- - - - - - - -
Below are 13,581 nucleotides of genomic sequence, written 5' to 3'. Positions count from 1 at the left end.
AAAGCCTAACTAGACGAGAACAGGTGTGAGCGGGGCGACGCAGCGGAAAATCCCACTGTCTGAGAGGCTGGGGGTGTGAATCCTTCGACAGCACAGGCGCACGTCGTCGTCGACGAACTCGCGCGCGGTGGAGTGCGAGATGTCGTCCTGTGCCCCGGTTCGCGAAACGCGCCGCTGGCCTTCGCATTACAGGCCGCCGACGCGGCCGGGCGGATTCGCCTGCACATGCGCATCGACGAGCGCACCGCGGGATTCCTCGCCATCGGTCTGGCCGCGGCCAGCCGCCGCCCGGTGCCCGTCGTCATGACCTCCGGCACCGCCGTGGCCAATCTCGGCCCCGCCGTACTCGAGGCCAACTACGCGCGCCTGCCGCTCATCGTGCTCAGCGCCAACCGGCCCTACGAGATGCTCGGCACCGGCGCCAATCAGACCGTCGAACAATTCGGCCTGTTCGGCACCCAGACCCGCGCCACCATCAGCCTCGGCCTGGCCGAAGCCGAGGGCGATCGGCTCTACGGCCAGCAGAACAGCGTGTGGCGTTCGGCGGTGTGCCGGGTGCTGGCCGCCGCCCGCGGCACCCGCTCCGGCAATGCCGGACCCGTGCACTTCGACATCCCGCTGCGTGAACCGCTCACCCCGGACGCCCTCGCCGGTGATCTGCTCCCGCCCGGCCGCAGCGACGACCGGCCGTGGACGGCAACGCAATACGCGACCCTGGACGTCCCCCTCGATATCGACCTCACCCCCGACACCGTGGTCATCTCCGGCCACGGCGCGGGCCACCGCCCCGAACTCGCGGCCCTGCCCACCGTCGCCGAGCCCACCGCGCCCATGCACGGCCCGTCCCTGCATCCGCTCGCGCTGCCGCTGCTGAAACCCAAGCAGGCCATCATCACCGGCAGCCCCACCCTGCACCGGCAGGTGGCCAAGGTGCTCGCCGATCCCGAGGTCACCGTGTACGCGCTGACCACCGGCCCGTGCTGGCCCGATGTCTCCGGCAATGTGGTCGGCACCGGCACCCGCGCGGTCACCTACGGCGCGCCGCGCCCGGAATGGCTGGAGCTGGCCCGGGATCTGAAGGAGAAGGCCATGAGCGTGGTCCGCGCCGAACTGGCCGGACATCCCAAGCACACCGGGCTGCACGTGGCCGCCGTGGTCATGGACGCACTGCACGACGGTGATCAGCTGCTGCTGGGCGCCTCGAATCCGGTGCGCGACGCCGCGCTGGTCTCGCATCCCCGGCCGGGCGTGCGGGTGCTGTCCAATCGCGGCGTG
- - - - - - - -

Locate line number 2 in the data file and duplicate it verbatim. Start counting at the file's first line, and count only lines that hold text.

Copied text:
AAAGCCTAACTAGACGAGAACAGGTGTGAGCGGGGCGACGCAGCGGAAAATCCCACTGTCTGAGAGGCTGGGGGTGTGAATCCTTCGACAGCACAGGCGCACGTCGTCGTCGACGAACTCGCGCGCGGTGGAGTGCGAGATGTCGTCCTGTGCCCCGGTTCGCGAAACGCGCCGCTGGCCTTCGCATTACAGGCCGCCGACGCGGCCGGGCGGATTCGCCTGCACATGCGCATCGACGAGCGCACCGCGGGATTCCTCGCCATCGGTCTGGCCGCGGCCAGCCGCCGCCCGGTGCCCGTCGTCATGACCTCCGGCACCGCCGTGGCCAATCTCGGCCCCGCCGTACTCGAGGCCAACTACGCGCGCCTGCCGCTCATCGTGCTCAGCGCCAACCGGCCCTACGAGATGCTCGGCACCGGCGCCAATCAGACCGTCGAACAATTCGGCCTGTTCGGCACCCAGACCCGCGCCACCATCAGCCTCGGCCTGGCCGAAGCCGAGGGCGATCGGCTCTACGGCCAGCAGAACAGCGTGTGGCGTTCGGCGGTGTGCCGGGTGCTGGCCGCCGCCCGCGGCACCCGCTCCGGCAATGCCGGACCCGTGCACTTCGACATCCCGCTGCGTGAACCGCTCACCCCGGACGCCCTCGCCGGTGATCTGCTCCCGCCCGGCCGCAGCGACGACCGGCCGTGGACGGCAACGCAATACGCGACCCTGGACGTCCCCCTCGATATCGACCTCACCCCCGACACCGTGGTCATCTCCGGCCACGGCGCGGGCCACCGCCCCGAACTCGCGGCCCTGCCCACCGTCGCCGAGCCCACCGCGCCCATGCACGGCCCGTCCCTGCATCCGCTCGCGCTGCCGCTGCTGAAACCCAAGCAGGCCATCATCACCGGCAGCCCCACCCTGCACCGGCAGGTGGCCAAGGTGCTCGCCGATCCCGAGGTCACCGTGTACGCGCTGACCACCGGCCCGTGCTGGCCCGATGTCTCCGGCAATGTGGTCGGCACCGGCACCCGCGCGGTCACCTACGGCGCGCCGCGCCCGGAATGGCTGGAGCTGGCCCGGGATCTGAAGGAGAAGGCCATGAGCGTGGTCCGCGCCGAACTGGCCGGACATCCCAAGCACACCGGGCTGCACGTGGCCGCCGTGGTCATGGACGCACTGCACGACGGTGATCAGCTGCTGCTGGGCGCCTCGAATCCGGTGCGCGACGCCGCGCTGGTCTCGCATCCCCGGCCGGGCGTGCGGGTGCTGTCCAATCGCGGCGTG